The definition of an "independent voter" is controversial and fraught with implications.
The earliest concept of independents is of a person whose political choices, by definition, were made based on issues and candidates (due to lack of party affiliation). Furthermore, early studies of voting behavior conclusively demonstrated that self-identified independent voters are less interested in specific elections than partisan voters, poorly informed about issues and candidates, and less active politically. However, a contrary view emerged: The independent usually voted on the basis of deeply ingrained beliefs, attitudes and loyalties, and is more like the strongly partisan voter than any other voter (or the idealized "independent").
By the 1960s, scholars attempted to define the independent based on behavior, rather than party identification or loyalty. Focusing on ticket splitters, these studies depicted an independent voter who had the same level of political interest as strong partisans and who voted largely based on the issues with which they strongly agreed and/or disagreed. However, by focusing on voting behavior, this definition of the independent ignored non-voters. Critics claimed that the independent voter is merely a subset of the larger set of independents, which should also include non-voters. Studies also found that voting and not-voting is deeply affected by the particular candidate running in an election. Voting, therefore, is more reflective of what candidate is running—and therefore a poor measure of partisanship.
More recently, scholars focused on self-identification as a good measure of a person's political independence. The value of self-identification as a measure of a person's political independence or partisanship is that it is seen as a proxy for the behavior which should be exhibited by the independent voter. Additionally, self-identification could be easily captured either with a nominal question ("Do you self-identify with an existing political party?", a question which is answered with a "yes" or a "no"), or by a structured ordinal question ("Generally speaking, do you consider yourself a Democrat, a Republican, an independent, or what?"). The first analyses of this measure of political independence found that there were significant differences between those individuals who self-identified as "independent" and those who listed "no preference" as to party identification. Individuals who expressed "no preference" usually exhibited low levels of interest in politics, low levels of knowledge about the candidates and issues, low frequency of voting, and less confidence in their ability to influence politics.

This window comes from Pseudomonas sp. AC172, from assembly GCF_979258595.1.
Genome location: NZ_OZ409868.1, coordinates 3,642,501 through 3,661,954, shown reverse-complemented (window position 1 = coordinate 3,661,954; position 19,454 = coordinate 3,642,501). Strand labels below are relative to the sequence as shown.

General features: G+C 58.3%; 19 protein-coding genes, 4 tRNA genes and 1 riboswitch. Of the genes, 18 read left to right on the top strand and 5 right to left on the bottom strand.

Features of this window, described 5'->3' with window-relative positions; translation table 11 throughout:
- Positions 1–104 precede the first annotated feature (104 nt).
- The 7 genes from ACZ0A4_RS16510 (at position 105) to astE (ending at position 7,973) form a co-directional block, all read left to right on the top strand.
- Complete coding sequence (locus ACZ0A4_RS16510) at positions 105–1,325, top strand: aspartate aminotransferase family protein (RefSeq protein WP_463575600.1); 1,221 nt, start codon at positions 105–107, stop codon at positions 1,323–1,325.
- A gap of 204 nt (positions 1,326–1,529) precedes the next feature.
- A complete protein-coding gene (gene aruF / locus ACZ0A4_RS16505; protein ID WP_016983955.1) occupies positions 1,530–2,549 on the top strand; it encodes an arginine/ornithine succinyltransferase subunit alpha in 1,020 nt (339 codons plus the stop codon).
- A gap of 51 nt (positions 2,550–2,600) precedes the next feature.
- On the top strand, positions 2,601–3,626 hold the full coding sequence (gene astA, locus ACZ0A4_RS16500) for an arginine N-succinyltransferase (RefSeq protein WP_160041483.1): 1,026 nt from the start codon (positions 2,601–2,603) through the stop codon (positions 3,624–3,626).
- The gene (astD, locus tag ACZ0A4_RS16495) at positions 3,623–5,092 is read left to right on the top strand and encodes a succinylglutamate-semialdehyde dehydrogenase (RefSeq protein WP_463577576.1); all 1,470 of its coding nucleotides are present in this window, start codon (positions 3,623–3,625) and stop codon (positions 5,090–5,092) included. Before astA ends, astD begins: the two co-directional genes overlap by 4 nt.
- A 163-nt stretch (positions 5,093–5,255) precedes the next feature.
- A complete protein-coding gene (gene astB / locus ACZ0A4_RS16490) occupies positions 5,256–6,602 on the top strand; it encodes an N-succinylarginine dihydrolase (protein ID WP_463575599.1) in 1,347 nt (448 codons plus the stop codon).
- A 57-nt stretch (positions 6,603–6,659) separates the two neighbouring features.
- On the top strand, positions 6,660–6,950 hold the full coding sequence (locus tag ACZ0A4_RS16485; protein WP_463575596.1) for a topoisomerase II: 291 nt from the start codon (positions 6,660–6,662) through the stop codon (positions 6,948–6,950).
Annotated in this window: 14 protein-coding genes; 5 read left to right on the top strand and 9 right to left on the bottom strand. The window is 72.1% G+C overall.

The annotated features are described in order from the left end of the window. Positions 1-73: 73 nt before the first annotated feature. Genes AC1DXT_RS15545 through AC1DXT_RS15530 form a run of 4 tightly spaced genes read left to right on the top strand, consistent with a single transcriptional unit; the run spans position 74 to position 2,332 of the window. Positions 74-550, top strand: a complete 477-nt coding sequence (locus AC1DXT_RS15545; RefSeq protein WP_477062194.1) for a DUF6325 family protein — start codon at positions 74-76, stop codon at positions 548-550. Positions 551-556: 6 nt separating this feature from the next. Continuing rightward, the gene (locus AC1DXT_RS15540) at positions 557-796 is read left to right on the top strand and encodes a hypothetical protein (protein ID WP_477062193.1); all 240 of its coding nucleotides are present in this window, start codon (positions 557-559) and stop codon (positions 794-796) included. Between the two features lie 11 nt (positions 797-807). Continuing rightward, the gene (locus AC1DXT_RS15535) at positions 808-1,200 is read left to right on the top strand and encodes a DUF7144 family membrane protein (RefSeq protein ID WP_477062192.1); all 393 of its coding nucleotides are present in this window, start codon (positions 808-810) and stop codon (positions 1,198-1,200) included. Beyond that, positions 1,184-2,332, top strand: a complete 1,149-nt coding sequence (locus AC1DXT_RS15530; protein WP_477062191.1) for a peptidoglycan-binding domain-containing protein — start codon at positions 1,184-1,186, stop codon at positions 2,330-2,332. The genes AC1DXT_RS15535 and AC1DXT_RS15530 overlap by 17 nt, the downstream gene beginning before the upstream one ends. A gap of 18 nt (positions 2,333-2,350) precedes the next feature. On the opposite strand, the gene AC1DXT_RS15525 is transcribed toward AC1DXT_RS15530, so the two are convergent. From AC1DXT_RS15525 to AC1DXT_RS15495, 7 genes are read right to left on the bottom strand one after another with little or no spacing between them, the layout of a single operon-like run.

Although some scholars continue to conclude that self-description is the best measure of partisanship or independence, a number of studies have found debilitating problems with this measure. The nature of the voter registration system and the appearance of the ballot, the way the question reinforces a unidimensional interpretation of the political arena, the measure's failure to function in a multi-party political system, the measure's confusion of the theoretical relationship between partisanship and the intent to vote, question wording errors which confuse a social group with a political party, failure to predict policy (versus candidate) preferences, question order, and failure to measure partisanship accurately when there are sizeable differences in party size all confound accurate measurement of partisanship and independence using this measure. Even the nature of a survey instrument as a measure of partisanship and independence has been called into question.
There are several synonyms for the term independent voter. In the U.S. state of